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Election Profile: Wisconsin's 4th Congressional District

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Smart Politics is running a series of election profiles of Upper Midwestern congressional races leading up to the November 2nd elections. The series will culminate with Smart Politics' official projections. The tenth profile in the series is Wisconsin's 4th Congressional District.

Candidates:
Democrat: Gwen Moore (3-term incumbent)
Republican: Dan Sebring
Coalition On Government Reform: Eddie Ahmad Ayyash

District Geography:
Wisconsin's 4th Congressional District comprises the bulk of Milwaukee County including the cities of Cudahay, Milwaukee, St. Francis, South Milwaukee, West Allis, and West Milwaukee.

History:
In 2004, Moore won her inaugural U.S. House race by 41.4 points to fill the seat vacated by 11-term Democratic congressman Gerald Kleczka. Moore won by 42.9 points in 2006 and by 76.7 points in 2008 - against only an independent challenger - in this urban, Democratic stronghold.

Wisconsin's 4th CD has voted for the Democratic Party in every U.S. House election since 1948, with an average margin of victory of approximately 50 points since 1960. Republicans have carried the district just two times since 1932 (in 1938 and 1946).

Republicans have failed to even field a candidate in one-third of the 4th CD contests since 1976 (6 of 18).

Republicans do have a candidate in 2010, however, in Dan Sebring, who ran a late write-in campaign in 2008. If Sebring, a Navy veteran and small business owner, eclipses the 30 percent mark, he will have accomplished what no other non-Democrat has achieved in the 4th CD since redistricting in 2002.

A third candidate, Eddie Ahmad Ayyash, will appear on the ballot running under the Coalition On Government Reform banner.

Congresswoman Moore sits on the House Budget and Financial Services Committees.

Outlook:
A Republican candidate has come within single-digits of beating a Democrat in the 4th District just one time since 1948 (Tom Reynolds, losing by 8.9 points during the Republican Revolution of 1994).

Since redistricting in 2002, the 4th CD has been the 75th least competitive district in the nation, owing in part to the sporadic appearance of GOPers on the ballot. With a Partisan Voting Index of +22 Democratic, the 4th CD is the 44th most Democratic congressional district in the nation. Barack Obama carried it by a whopping 52 points in 2008, while John Kerry won it by 40 points in 2004.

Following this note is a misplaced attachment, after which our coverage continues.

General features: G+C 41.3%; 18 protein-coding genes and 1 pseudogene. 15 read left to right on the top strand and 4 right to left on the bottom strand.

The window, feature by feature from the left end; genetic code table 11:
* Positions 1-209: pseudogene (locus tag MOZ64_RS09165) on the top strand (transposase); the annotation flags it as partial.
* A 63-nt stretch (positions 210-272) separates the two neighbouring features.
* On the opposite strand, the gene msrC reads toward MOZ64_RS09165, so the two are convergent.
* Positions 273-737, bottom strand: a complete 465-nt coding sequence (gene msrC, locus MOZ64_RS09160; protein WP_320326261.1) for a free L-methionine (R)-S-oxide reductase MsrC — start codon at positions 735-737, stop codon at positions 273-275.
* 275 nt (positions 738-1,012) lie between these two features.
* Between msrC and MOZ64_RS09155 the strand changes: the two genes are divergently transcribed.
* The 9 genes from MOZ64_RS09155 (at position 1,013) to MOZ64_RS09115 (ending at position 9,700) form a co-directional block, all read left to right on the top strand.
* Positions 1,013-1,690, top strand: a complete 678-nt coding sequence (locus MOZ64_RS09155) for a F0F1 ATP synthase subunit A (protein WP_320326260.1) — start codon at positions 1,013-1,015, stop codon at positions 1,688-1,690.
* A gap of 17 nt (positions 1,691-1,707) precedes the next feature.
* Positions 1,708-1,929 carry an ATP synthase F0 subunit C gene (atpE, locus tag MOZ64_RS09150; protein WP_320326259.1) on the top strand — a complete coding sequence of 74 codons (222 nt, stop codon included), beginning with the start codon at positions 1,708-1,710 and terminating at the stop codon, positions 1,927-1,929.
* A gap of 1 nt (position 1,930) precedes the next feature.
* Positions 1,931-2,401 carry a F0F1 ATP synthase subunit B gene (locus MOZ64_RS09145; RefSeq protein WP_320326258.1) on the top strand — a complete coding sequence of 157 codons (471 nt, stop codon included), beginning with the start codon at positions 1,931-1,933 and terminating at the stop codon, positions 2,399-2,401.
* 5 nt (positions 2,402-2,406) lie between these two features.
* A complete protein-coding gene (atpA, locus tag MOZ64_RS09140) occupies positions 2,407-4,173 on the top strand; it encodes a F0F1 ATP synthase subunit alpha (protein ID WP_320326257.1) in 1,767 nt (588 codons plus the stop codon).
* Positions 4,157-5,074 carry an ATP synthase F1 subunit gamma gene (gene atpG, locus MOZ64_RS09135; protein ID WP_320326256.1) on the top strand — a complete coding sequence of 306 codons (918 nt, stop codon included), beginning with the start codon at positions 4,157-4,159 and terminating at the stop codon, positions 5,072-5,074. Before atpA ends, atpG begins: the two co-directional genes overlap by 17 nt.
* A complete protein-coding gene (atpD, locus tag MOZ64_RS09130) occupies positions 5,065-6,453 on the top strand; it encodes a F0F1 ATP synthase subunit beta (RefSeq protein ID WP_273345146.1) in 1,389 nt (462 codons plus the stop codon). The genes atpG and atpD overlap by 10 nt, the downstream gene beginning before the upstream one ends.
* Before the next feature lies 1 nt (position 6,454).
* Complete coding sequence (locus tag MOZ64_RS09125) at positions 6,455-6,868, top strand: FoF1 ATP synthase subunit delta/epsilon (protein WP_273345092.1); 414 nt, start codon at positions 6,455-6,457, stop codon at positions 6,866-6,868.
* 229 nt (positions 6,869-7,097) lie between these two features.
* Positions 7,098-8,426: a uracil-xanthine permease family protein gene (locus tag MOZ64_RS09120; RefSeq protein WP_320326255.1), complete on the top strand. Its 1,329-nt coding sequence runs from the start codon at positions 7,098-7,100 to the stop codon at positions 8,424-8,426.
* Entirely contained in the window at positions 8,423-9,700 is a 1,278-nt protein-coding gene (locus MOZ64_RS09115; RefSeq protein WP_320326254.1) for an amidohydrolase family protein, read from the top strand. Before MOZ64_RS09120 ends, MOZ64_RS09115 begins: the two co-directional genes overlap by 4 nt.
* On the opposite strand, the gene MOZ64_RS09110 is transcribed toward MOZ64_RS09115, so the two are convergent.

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Previous post: Election Profile: Wisconsin's 3rd Congressional District
Next post: Election Profile: Wisconsin's 5th Congressional District

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Remains of the Data

Plurality-Winning Governors Elected At Century-Long High Water Mark

The rate of gubernatorial candidates elected without the support of a majority of voters is at its highest level since the 1910s.

Political Crumbs

Seeing Red

Congressman Nick Rahall's failed bid for a 20th term in West Virginia this cycle, combined with a narrow loss by Nick Casey to Alex Mooney in Shelley Moore Capito's open seat, means that West Virginia Democrats will be shut out of the state's U.S. House delegation for the first time in over 90 years. The Republican sweep by two-term incumbent David McKinley in the 1st CD, Mooney in the 2nd, and Evan Jenkins over Rahall in the 3rd marks the first time the GOP has held all seats in the chamber from West Virginia since the Election of 1920. During the 67th Congress (1921-1923) all six seats from the state were controlled by the GOP. Since the Election of 1922, Democrats have won 76 percent of all U.S. House elections in the Mountain State - capturing 172 seats compared to 54 for the GOP.


Home Field Advantage?

When the 114th Congress convenes in a few days, Maine will be represented by one home-grown U.S. Representative: Waterville-born Republican Bruce Poliquin. With the departure of Millinocket-born Mike Michaud, who launched a failed gubernatorial bid, the Pine Tree State was poised to send a House delegation to D.C. without any Maine-born members for the first time since 1821. Three-term U.S. Rep. Chellie Pingree (born in Minnesota) coasted to reelection as expected, however Poliquin edged Kentucky-born Emily Cain by 5.3 points to keep the streak alive. Since 1876, a total of 208 of the 222 candidates elected to the nation's lower legislative chamber from the state have been born in Maine, or 94 percent.


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